It bothered Haldeman so terribly, that he decided to tell the world just who erased those 18 minutes of tape; who he thinks Deep Throat is (former deputy counsel Fred Fielding, it is alleged by gossip columnists, but Fielding denies this), how he feels about wiretapping (he sees nothing wrong with it if national security is involved); and how he feels about his own participating in Watergate (he's sorry about some things; but, as DiMona says, contrition isn't exactly his favorite subject).

And finally, Richard Nixon's words to David Frost and America bothered Haldeman so dreadfully that he wrote a 40-page letter of disagreement to his old boss, listing his objections to various aspects of the show.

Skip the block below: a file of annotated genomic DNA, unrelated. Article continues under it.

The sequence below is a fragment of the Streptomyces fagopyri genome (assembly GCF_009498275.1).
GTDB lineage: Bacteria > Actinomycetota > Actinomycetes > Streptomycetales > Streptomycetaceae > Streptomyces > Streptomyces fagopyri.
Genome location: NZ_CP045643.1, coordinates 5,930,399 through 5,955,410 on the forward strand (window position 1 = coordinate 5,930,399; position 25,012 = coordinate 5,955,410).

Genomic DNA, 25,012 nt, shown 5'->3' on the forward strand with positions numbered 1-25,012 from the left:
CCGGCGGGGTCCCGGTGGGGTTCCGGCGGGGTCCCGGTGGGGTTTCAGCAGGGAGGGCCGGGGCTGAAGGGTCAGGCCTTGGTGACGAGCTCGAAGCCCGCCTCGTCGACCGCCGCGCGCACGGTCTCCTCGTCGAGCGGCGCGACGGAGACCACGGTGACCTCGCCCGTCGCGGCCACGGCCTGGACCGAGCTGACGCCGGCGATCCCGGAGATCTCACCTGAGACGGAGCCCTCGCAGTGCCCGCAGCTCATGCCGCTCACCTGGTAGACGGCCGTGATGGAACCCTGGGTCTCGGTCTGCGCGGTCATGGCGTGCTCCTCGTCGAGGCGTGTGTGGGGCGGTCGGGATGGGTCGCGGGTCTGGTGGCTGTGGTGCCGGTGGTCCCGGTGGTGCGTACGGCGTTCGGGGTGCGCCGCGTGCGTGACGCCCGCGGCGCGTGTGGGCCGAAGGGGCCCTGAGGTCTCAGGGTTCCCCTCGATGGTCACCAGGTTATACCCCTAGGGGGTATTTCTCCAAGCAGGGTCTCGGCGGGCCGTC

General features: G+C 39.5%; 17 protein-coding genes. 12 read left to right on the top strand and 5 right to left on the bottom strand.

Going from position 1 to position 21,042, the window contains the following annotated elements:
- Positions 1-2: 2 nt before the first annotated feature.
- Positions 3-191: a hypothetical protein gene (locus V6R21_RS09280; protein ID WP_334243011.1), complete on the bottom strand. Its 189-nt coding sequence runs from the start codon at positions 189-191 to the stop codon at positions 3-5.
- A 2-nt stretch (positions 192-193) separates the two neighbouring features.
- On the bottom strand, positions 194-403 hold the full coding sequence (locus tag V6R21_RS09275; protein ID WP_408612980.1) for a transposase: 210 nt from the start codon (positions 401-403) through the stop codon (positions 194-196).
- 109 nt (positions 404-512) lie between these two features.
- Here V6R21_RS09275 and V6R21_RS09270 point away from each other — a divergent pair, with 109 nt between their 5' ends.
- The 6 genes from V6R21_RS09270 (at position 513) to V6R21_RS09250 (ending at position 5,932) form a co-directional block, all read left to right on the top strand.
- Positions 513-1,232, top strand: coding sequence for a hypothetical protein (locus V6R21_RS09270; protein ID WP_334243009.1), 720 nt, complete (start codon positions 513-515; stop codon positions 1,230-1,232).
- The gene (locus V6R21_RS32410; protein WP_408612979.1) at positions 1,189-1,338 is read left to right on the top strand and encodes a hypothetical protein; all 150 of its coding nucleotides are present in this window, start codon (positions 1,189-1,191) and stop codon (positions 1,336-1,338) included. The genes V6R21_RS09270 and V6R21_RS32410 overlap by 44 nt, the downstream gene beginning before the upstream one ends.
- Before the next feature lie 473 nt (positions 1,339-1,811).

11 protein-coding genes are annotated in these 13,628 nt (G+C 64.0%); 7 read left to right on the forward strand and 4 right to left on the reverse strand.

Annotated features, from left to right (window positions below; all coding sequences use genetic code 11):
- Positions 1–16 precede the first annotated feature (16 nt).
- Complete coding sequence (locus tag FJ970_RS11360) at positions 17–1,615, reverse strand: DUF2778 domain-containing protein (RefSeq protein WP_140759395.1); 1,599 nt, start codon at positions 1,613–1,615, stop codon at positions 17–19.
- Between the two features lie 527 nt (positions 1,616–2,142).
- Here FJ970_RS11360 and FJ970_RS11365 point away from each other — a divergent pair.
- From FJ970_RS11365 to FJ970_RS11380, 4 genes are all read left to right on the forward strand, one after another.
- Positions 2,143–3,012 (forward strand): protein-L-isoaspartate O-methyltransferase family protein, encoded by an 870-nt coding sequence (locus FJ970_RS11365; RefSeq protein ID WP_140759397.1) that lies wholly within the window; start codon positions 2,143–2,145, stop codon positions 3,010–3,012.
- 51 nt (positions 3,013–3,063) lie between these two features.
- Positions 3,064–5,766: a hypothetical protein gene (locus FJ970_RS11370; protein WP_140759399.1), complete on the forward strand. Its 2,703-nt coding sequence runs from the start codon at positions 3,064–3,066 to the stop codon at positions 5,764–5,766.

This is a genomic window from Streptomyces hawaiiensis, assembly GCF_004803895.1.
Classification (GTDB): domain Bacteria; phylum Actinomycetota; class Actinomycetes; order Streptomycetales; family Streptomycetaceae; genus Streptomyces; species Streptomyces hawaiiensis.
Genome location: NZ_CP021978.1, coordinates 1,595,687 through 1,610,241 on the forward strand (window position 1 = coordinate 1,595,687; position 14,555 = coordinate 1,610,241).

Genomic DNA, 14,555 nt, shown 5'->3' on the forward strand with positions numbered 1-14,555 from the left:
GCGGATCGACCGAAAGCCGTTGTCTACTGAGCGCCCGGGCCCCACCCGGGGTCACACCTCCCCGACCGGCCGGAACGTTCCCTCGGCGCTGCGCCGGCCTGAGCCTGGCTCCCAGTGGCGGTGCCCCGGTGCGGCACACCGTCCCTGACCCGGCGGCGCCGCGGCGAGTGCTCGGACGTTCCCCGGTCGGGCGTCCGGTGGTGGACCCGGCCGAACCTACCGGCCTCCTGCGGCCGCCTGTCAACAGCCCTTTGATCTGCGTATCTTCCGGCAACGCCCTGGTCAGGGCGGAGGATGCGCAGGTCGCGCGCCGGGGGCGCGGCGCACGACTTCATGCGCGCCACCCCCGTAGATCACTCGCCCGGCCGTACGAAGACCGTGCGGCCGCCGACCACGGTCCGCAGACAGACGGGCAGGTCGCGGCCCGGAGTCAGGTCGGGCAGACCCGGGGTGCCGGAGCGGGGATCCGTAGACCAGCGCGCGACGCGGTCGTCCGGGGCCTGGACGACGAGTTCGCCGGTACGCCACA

"Don't send it," advised DiMona, who is no one's fool. "Save that emotion for the book."

And gradually, Haldeman even revised his attitude toward DiMona, who, as an East Coast writer, represented so much of what Haldeman had always disliked. Joe DiMona is a very genial man of uncertain age ("Around 50," is all he'll says, and he smiles sheepishly as he says it); and he has a varied background. He's a lawyer who doesn't practice; he once wrote scripts for public relations movies; he wrote a book on court-materials; and he has a great deal of political savvy that he inserts in the novels he writes. Which is why Times Books chose him to work with Haldeman, and also - ultimately - why Haldeman came to like and trust him.

To be sure, it took eight months for Bob Haldeman to let down his ever-lengthening hair. It took the publication of DiMona's "The Benedict Arnold Connection," a novel about nuclear terrorism. Haldeman likes to take his family to all those disaster movies.